June 23, 1942 (19th Parliament, 3rd Session)


Leslie Alexander Mutch


Mr. L. A. MUTCH (Winnipeg South):

Mr. Speaker, I am not insensible of the difficulty which confronts one in attempting to follow the Minister of National Defence (Mr. Ralston), particularly in view of the fact that some of the things I desire to say closely touch his department. I should say in the beginning that on the plebiscite I personally voted "yes," and the constituents of Winnipeg South also voted "yes" by twelve to one. So that on my own and on their behalf I support this motion, and I now declare that if and

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when the time comes that it is found necessary by the government to exercise the power which the passing of this legislation will give them, I will support conscription for overseas service or the conscription of the man-power and woman-power of Canada for any purpose whatsoever.
In this debate, as in every other debate into which there enters the element of sentimentality, there has been a considerable amount of nonsense talked. In that respect it is my desire to mention one or two things which I think have not helped in deciding this issue but which have rather had the effect of disillusioning our citizens, when they consider what is being done here. We have had various descriptions of what a conscript is and what may be expected of a conscript. The general consensus, whether you take the viewpoint of the red-eyed conscriptionist or that of the dyed-in-the-wool anti-conscrip-tionist, seems to be that conscription is all right for the army; the implied suggestion is that the army is a disreputable conglomeration of people anyway, but that conscription is thoroughly impracticable for the air force or the navy, this in spite of the fact that the traditions of the navy which is described as the mother of our navy have been built up on the success of naval battles fought by sailors who had been shanghaied from every port of the island. The conception seems to have got abroad that we are still operating with a sort of bow-and-arrow army, for which any sort of mentality is sufficient.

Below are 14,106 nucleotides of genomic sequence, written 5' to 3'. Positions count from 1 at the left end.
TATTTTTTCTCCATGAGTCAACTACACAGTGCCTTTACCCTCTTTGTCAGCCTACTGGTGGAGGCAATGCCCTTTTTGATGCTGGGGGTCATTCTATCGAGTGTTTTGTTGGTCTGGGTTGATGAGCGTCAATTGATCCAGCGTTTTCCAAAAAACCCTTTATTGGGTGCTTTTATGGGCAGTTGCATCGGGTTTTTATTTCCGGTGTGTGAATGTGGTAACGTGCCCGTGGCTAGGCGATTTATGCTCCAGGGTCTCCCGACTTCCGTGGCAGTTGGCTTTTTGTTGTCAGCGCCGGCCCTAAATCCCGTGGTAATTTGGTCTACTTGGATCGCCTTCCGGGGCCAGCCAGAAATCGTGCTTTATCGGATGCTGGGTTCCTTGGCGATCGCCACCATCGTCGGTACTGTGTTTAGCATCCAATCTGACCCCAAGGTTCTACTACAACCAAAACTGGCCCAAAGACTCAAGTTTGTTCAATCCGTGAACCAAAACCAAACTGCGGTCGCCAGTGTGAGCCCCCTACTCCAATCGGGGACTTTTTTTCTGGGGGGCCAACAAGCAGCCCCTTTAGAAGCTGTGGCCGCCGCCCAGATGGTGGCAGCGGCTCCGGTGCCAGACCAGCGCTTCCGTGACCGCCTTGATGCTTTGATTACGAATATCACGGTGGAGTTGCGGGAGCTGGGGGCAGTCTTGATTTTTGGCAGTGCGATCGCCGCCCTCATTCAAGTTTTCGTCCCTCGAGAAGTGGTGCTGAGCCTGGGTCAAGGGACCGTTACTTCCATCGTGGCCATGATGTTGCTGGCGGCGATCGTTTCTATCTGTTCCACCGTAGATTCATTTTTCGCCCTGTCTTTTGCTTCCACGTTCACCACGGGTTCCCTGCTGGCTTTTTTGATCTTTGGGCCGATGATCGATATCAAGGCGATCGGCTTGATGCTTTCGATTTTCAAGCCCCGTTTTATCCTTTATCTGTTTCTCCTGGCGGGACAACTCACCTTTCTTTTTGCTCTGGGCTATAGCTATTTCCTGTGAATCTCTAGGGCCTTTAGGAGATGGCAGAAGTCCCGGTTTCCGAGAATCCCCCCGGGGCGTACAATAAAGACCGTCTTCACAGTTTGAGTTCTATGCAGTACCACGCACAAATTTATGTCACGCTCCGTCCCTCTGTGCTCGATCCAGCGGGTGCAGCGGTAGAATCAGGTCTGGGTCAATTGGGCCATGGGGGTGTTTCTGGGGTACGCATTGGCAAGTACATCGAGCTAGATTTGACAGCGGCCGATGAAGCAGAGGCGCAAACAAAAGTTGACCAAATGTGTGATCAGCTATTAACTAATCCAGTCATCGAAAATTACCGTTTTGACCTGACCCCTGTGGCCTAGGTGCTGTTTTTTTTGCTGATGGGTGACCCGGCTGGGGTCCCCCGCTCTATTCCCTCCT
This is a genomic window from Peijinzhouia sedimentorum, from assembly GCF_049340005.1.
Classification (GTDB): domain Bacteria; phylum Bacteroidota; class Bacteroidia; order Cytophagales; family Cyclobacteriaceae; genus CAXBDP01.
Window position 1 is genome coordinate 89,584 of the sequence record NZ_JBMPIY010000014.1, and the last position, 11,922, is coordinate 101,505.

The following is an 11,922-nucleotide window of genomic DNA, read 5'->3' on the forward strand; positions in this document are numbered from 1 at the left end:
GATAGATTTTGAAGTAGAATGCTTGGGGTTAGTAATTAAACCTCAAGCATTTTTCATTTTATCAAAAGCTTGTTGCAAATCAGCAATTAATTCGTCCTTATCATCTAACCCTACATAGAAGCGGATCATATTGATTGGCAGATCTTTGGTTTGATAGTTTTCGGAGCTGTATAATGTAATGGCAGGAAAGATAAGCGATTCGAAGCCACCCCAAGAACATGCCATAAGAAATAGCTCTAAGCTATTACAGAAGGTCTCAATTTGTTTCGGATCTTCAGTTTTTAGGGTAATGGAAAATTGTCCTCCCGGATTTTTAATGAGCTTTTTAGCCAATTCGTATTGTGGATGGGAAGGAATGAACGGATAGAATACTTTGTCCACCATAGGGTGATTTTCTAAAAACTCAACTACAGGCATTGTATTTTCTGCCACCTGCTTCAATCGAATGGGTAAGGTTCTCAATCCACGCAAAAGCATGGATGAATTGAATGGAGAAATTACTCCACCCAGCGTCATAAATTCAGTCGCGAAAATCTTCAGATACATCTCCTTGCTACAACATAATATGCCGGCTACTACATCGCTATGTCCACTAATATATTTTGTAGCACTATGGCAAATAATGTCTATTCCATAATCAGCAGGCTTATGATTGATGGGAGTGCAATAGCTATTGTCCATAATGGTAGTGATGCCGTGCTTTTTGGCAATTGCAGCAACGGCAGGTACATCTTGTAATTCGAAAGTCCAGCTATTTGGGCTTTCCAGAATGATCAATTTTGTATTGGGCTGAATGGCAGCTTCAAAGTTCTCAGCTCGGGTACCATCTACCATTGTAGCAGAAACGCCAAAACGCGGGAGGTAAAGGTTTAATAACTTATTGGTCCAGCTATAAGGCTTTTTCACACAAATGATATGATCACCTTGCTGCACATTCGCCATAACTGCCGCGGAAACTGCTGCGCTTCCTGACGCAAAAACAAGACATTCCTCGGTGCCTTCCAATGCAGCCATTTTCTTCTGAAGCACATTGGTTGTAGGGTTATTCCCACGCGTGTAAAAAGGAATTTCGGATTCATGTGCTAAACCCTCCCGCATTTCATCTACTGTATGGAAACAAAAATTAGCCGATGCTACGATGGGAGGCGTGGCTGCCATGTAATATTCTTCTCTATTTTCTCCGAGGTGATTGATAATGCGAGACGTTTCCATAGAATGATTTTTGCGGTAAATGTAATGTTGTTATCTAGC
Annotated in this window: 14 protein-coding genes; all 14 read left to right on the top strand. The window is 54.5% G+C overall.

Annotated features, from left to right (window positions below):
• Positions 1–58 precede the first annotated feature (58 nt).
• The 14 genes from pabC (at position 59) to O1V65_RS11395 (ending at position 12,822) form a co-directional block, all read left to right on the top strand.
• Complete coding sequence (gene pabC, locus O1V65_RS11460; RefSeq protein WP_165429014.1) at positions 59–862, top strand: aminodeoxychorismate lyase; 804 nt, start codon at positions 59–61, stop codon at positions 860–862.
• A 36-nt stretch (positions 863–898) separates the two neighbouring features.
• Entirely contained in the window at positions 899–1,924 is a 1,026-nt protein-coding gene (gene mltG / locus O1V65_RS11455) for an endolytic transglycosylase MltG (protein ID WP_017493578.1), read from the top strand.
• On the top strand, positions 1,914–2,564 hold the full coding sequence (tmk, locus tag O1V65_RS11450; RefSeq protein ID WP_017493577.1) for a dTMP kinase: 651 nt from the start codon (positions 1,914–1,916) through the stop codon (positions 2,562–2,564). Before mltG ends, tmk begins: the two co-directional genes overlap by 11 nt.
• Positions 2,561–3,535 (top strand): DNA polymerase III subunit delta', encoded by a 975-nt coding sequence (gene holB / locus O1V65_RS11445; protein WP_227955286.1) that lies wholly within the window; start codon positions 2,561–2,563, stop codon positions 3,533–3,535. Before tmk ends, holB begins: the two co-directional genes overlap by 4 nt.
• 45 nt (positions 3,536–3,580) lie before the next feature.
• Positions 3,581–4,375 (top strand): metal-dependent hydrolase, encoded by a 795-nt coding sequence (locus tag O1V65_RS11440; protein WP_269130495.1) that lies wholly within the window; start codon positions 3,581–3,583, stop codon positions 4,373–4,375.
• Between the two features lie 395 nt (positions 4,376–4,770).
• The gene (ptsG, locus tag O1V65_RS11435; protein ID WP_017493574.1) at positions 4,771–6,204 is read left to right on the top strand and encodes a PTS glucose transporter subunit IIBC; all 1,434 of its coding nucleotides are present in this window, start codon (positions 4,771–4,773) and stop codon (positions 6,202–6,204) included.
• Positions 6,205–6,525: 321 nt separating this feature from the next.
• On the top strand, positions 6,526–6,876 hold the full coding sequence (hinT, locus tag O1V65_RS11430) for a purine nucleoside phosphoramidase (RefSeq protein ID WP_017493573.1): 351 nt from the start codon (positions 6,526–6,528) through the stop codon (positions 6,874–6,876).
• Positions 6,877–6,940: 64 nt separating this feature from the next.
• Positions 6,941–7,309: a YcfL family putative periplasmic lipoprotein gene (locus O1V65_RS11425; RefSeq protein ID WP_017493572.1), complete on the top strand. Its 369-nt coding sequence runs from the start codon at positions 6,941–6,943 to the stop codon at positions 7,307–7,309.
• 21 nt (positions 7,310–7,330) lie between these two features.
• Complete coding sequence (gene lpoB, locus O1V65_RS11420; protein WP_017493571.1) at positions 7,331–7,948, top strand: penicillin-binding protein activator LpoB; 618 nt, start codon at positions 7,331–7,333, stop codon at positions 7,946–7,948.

I cannot understand why the belief is generally held that conscription is all right for the army but no good for the air force or the navy. The fact is that when a call is issued by the Department of National War Services, recruiting in the Royal Canadian Air Force, in particular, jumps by leaps and bounds. If the definition of a conscript is one who has been called by his government to do his duty, I cannot see where there is any substantial difference between a man so called up who answers the call and the man who enlists in the R.C.A.F. or the navy, or a special branch of the army, a few days before he is due to report for training. Advertisements have recently appeared in the newspapers to the effect that if a man is called up for service in the defence of Canada he will not be able to transfer to another service. The young men of Canada were told that if they had any idea of getting into the R.C.A.F. or the navy they had better do it right away. That was the type of propaganda put out by at least one of the other services. I am a little tired of this attitude, and I rather fancy
that the public of Canada are somewhat disillusioned. The idea is abroad that the man who is conscripted would be of no use to these services. If that is so, then there must be more than a few thousand of them who could be released with advantage to the army so that soldiers could be made out of them. However, my purpose is not to introduce any recrimination into this debate.
For a moment I should like to speak for the people of my constituency in connection with the motion now before the house. The majority of the people of Winnipeg South are in favour of conscription now, and I have no doubt that almost all the people of that constituency would favour conscription at any time that the government regarded it as necessary. Knowing that, I could not, even if I wished, refuse to support the motion simply because it fails to satisfy all. Those in that constituency who cry "forward" with respect to conscription, and even those who cry "back", if there be any, would turn with a unanimous voice to rend either me or anyone else who might by his attitude on this question seek to overthrow the government at the present time.